Essays on Labor Market Effects of Integration in Unionized Economies
Vincent, Daniel R.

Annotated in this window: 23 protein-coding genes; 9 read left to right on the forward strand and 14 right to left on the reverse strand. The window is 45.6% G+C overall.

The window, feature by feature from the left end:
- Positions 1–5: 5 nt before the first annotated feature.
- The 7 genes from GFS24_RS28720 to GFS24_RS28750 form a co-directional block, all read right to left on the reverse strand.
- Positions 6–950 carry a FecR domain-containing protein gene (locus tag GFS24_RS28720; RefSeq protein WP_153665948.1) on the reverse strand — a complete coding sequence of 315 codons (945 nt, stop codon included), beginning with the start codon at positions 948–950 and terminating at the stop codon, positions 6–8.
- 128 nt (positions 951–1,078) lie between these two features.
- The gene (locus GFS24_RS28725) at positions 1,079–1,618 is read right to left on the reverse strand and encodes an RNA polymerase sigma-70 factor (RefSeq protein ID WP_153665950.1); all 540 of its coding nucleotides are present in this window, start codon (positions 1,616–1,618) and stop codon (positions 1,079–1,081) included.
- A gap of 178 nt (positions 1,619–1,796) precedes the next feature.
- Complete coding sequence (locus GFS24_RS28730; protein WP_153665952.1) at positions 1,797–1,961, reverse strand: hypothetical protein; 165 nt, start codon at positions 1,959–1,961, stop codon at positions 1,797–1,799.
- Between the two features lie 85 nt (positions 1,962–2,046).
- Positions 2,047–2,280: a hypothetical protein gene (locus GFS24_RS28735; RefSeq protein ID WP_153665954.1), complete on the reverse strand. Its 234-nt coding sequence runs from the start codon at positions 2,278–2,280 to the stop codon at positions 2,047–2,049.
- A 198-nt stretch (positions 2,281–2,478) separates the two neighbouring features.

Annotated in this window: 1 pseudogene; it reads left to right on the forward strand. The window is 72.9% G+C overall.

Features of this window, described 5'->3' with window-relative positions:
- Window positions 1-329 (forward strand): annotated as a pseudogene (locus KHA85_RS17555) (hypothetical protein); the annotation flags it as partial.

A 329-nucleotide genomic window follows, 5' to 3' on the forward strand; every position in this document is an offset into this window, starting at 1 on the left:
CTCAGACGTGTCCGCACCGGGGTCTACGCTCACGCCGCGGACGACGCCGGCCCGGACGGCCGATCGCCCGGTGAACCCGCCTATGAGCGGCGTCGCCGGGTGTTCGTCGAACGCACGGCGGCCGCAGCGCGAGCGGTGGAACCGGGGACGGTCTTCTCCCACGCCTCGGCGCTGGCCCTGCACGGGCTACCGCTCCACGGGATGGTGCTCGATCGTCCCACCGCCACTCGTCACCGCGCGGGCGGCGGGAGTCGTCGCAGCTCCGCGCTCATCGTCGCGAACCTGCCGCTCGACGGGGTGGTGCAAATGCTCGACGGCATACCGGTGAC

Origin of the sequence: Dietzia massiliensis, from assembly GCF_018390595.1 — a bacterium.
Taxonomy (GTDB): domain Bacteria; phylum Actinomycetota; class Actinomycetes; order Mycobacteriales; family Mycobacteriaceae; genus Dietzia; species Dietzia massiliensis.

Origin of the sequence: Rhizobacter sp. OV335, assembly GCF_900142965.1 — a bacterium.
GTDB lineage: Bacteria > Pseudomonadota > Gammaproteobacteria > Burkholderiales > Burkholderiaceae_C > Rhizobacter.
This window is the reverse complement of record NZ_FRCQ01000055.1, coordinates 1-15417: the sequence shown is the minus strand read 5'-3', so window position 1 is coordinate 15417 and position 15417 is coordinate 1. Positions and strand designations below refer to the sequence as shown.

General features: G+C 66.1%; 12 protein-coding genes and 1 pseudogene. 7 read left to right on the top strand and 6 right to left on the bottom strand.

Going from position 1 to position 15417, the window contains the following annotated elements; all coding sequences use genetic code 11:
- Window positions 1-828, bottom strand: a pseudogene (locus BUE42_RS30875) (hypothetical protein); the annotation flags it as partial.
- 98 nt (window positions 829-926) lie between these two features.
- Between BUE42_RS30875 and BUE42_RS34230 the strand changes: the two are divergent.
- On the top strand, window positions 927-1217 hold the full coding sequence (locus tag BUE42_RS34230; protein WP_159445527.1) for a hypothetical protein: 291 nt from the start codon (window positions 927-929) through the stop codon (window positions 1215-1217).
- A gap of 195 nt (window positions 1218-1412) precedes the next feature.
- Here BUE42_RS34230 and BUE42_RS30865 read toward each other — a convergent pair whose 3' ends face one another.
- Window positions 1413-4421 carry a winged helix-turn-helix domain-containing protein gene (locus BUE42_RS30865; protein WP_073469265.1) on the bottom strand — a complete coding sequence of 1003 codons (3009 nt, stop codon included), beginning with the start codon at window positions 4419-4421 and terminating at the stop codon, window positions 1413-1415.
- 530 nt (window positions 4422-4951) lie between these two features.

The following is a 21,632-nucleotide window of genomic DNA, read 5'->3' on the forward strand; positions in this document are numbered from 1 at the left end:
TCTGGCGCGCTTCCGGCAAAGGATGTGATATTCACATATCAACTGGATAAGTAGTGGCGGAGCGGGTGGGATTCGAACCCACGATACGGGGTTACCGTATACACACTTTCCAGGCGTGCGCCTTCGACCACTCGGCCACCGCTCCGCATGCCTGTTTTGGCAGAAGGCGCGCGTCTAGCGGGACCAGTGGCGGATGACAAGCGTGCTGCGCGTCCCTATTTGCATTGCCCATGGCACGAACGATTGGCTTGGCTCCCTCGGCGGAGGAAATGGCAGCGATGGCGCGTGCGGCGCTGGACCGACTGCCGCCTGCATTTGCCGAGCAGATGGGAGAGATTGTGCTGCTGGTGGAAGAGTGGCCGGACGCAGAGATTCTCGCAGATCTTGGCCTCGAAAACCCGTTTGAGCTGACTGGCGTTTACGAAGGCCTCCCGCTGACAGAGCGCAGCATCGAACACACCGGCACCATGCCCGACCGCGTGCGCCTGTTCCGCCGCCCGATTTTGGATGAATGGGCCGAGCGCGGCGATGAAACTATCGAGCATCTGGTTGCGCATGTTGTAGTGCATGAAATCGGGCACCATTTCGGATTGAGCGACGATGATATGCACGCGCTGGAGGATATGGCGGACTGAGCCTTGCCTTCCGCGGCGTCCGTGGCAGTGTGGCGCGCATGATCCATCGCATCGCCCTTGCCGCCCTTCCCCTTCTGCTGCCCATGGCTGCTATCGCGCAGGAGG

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This thesis examines the effect of integration on wages when the economy is partially unionized. The first part sets up a general equilibrium model where wages in one sector are set by a monopoly union. The unionized sector of the economy also utilizes a factor (capital) which is internationally mobile. Capital mobility is explicitly modeled in terms of mobility costs. The model is characterized by inter-industry wage differentials and a possibility of temporary unemployment in the unionized sector. Integration is modeled in terms of reduced barriers to product trade, or easier factor (capital) mobility. I show that though capital mobility weakens unions, the net effect on workers may not be negative if this either raises domestic investment, or if the union distortion is large enough. In general the impact of trade liberalization on real wages is ambiguous. However workers bear a larger burden from trade liberalization when capital is more footloose. This second half of the thesis empirically examines whether unions face a threat from outward foreign direct investment by their industry, and whether this changes their response to tariff protection. I combine worker level data for the US, with industry level data on openness and other industry characteristics for the years 1990-1996. The results suggest that unions do face a threat from FDI, though this threat effect is not large in comparison to other industry characteristics. I also find evidence that union response to tariff changes vary with the level of the threat effect. Our results suggest that unions use protection to raise employment probability in low threat industries, and to raise premiums in high threat industries.